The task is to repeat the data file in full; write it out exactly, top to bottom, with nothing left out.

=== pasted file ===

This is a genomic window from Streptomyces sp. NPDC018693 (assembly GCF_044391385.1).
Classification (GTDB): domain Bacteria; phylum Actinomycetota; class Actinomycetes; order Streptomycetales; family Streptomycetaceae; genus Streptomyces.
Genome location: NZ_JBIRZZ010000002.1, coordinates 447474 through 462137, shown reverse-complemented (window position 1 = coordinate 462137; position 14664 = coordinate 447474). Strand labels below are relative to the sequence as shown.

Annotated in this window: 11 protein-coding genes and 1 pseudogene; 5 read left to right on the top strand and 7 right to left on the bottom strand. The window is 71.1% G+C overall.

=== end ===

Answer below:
This is a genomic window from Streptomyces sp. NPDC018693 (assembly GCF_044391385.1).
Classification (GTDB): domain Bacteria; phylum Actinomycetota; class Actinomycetes; order Streptomycetales; family Streptomycetaceae; genus Streptomyces.
Genome location: NZ_JBIRZZ010000002.1, coordinates 447474 through 462137, shown reverse-complemented (window position 1 = coordinate 462137; position 14664 = coordinate 447474). Strand labels below are relative to the sequence as shown.

Annotated in this window: 11 protein-coding genes and 1 pseudogene; 5 read left to right on the top strand and 7 right to left on the bottom strand. The window is 71.1% G+C overall.